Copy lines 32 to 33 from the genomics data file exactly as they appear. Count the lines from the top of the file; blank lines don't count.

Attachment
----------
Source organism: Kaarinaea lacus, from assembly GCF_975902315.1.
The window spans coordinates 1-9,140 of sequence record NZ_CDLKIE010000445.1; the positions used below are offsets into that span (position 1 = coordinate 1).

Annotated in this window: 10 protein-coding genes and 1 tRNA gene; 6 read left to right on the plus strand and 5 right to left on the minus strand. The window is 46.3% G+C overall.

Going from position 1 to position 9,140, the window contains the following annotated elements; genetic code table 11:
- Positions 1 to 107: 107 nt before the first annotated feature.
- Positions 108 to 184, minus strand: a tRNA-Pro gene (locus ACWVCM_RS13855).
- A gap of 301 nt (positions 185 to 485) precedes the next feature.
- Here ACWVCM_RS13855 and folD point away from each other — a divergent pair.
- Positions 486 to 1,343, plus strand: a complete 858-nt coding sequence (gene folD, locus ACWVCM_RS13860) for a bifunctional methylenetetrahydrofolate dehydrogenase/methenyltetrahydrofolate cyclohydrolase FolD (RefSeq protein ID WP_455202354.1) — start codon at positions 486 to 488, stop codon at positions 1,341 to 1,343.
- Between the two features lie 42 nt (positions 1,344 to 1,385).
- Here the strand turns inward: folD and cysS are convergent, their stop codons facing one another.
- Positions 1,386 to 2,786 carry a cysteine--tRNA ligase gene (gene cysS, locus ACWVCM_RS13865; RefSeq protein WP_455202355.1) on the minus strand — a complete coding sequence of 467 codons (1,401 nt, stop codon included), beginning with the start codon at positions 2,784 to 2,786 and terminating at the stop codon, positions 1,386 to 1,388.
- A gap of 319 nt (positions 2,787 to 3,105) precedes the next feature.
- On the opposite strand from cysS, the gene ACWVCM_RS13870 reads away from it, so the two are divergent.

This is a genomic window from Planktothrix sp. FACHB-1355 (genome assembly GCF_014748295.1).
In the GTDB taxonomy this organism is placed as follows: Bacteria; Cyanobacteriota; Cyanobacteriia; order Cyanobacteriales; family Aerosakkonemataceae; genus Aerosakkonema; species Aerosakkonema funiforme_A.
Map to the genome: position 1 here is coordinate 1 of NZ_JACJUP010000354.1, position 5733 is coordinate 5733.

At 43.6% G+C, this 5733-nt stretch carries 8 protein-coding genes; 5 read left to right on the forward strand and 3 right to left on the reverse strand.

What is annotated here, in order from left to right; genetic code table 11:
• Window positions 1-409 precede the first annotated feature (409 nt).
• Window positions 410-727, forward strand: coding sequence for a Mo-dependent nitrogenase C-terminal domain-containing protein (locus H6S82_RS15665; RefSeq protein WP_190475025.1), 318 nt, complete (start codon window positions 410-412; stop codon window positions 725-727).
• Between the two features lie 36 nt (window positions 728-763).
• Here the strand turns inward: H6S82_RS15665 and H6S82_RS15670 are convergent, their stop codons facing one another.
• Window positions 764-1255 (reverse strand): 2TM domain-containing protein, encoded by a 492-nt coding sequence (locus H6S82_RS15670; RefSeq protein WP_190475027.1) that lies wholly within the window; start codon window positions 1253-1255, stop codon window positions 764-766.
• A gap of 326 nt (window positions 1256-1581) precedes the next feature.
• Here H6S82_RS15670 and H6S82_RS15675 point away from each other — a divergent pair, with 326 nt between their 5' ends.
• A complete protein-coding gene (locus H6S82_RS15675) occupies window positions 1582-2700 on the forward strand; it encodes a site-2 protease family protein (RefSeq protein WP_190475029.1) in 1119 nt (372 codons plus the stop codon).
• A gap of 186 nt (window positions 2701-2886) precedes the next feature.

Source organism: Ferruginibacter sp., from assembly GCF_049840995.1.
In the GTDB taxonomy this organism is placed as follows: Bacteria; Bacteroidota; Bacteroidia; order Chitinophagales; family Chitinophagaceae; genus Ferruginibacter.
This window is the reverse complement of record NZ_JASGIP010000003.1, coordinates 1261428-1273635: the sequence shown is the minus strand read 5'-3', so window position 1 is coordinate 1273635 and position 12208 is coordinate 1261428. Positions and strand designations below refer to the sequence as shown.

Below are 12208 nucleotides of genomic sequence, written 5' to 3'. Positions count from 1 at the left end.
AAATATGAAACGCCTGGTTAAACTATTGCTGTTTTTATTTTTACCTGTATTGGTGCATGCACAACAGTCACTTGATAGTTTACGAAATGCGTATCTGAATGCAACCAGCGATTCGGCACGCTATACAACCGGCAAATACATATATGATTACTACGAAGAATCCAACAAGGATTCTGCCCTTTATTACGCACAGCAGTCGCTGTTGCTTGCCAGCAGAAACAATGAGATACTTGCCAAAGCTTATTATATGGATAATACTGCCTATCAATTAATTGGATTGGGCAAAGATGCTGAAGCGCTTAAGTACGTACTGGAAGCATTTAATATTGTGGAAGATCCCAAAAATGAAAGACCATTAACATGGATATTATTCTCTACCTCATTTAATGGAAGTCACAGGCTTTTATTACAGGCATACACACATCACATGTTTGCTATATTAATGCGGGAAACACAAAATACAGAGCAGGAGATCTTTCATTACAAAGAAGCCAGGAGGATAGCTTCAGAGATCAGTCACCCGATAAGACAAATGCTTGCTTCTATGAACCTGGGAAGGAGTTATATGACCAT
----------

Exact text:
Below are 12208 nucleotides of genomic sequence, written 5' to 3'. Positions count from 1 at the left end.
AAATATGAAACGCCTGGTTAAACTATTGCTGTTTTTATTTTTACCTGTATTGGTGCATGCACAACAGTCACTTGATAGTTTACGAAATGCGTATCTGAATGCAACCAGCGATTCGGCACGCTATACAACCGGCAAATACATATATGATTACTACGAAGAATCCAACAAGGATTCTGCCCTTTATTACGCACAGCAGTCGCTGTTGCTTGCCAGCAGAAACAATGAGATACTTGCCAAAGCTTATTATATGGATAATACTGCCTATCAATTAATTGGATTGGGCAAAGATGCTGAAGCGCTTAAGTACGTACTGGAAGCATTTAATATTGTGGAAGATCCCAAAAATGAAAGACCATTAACATGGATATTATTCTCTACCTCATTTAATGGAAGTCACAGGCTTTTATTACAGGCATACACACATCACATGTTTGCTATATTAATGCGGGAAACACAAAATACAGAGCAGGAGATCTTTCATTACAAAGAAGCCAGGAGGATAGCTTCAGAGATCAGTCACCCGATAAGACAAATGCTTGCTTCTATGAACCTGGGAAGGAGTTATATGACCAT